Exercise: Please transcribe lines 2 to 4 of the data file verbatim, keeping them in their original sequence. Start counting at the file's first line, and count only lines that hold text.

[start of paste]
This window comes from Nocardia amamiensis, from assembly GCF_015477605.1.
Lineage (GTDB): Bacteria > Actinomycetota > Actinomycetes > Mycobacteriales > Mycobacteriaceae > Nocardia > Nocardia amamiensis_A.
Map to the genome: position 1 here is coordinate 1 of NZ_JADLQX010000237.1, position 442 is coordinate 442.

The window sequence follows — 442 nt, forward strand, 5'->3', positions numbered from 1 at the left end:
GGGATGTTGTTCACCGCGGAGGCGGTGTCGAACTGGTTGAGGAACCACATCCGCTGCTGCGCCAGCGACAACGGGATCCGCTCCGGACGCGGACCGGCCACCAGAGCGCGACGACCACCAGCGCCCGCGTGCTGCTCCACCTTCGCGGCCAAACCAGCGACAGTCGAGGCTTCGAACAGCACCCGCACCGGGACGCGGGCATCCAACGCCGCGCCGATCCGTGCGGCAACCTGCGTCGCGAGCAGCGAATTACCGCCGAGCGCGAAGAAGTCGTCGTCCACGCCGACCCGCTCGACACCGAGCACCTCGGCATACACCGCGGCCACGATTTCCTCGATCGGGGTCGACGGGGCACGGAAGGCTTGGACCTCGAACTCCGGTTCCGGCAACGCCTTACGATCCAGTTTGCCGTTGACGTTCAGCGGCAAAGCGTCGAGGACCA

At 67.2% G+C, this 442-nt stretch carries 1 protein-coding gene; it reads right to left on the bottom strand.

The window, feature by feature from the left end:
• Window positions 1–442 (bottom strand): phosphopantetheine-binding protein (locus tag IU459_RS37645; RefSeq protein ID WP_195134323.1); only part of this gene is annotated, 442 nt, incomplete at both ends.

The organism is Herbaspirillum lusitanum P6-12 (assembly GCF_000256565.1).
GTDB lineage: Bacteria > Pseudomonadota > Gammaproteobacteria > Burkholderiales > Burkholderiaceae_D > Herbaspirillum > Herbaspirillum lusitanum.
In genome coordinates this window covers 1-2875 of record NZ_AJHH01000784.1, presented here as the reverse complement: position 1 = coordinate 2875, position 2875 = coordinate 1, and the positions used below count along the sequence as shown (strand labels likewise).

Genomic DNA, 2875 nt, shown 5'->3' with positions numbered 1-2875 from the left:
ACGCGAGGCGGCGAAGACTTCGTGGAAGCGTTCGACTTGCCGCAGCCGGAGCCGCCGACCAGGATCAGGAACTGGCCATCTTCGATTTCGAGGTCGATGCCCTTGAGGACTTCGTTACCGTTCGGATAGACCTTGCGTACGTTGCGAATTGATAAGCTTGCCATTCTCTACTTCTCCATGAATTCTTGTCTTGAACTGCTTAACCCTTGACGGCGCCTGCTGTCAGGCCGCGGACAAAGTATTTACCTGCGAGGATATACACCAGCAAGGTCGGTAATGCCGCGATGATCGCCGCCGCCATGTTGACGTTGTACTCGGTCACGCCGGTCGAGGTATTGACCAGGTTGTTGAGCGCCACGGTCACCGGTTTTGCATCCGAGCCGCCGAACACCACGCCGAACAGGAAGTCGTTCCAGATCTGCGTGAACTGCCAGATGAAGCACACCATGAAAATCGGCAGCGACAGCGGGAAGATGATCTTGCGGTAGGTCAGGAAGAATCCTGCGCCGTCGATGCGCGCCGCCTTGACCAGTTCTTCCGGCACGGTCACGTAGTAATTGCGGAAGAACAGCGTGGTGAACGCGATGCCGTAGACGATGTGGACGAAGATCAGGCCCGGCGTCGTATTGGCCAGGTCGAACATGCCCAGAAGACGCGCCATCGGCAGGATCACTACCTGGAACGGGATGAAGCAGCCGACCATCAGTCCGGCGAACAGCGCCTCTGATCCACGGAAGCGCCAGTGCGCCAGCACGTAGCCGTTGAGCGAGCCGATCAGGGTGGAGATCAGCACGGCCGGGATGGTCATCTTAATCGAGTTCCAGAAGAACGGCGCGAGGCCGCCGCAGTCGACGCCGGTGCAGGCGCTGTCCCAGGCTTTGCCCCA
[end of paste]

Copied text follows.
Lineage (GTDB): Bacteria > Actinomycetota > Actinomycetes > Mycobacteriales > Mycobacteriaceae > Nocardia > Nocardia amamiensis_A.
Map to the genome: position 1 here is coordinate 1 of NZ_JADLQX010000237.1, position 442 is coordinate 442.

The window sequence follows — 442 nt, forward strand, 5'->3', positions numbered from 1 at the left end: